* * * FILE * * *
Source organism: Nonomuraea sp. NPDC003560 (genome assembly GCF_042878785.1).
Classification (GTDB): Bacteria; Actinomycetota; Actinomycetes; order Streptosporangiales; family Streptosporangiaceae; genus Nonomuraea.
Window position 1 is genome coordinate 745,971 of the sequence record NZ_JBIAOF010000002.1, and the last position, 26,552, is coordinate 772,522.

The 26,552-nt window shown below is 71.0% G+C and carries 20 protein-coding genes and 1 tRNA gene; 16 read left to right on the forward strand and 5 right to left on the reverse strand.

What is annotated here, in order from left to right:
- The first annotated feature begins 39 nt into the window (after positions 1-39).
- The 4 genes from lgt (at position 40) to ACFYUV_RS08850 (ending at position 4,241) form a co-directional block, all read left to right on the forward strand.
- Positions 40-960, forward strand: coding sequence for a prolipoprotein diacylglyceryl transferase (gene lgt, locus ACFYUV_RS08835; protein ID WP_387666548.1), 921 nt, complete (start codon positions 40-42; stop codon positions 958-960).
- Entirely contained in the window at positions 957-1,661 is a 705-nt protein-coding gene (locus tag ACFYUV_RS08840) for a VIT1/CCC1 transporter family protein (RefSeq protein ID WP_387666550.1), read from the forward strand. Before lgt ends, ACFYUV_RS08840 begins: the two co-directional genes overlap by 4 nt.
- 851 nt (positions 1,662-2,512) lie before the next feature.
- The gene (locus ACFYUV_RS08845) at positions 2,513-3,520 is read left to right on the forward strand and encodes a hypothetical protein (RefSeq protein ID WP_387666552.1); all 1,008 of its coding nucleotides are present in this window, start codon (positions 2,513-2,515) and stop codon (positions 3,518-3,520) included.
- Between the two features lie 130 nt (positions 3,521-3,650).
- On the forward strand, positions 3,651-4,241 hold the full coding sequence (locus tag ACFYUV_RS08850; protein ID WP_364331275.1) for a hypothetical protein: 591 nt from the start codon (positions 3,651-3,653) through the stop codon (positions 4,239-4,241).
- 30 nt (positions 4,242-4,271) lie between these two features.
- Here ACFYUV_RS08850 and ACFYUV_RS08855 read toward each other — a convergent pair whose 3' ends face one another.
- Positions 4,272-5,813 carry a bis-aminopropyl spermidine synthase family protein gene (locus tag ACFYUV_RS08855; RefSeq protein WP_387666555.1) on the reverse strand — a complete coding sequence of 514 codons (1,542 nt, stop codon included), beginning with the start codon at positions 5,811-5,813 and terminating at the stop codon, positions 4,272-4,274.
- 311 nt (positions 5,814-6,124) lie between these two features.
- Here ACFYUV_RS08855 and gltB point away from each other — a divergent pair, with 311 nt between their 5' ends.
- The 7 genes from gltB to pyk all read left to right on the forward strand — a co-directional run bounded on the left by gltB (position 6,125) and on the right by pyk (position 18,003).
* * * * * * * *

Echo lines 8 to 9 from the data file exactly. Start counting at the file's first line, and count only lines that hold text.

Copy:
- Positions 40-960, forward strand: coding sequence for a prolipoprotein diacylglyceryl transferase (gene lgt, locus ACFYUV_RS08835; protein ID WP_387666548.1), 921 nt, complete (start codon positions 40-42; stop codon positions 958-960).
- Entirely contained in the window at positions 957-1,661 is a 705-nt protein-coding gene (locus tag ACFYUV_RS08840) for a VIT1/CCC1 transporter family protein (RefSeq protein ID WP_387666550.1), read from the forward strand. Before lgt ends, ACFYUV_RS08840 begins: the two co-directional genes overlap by 4 nt.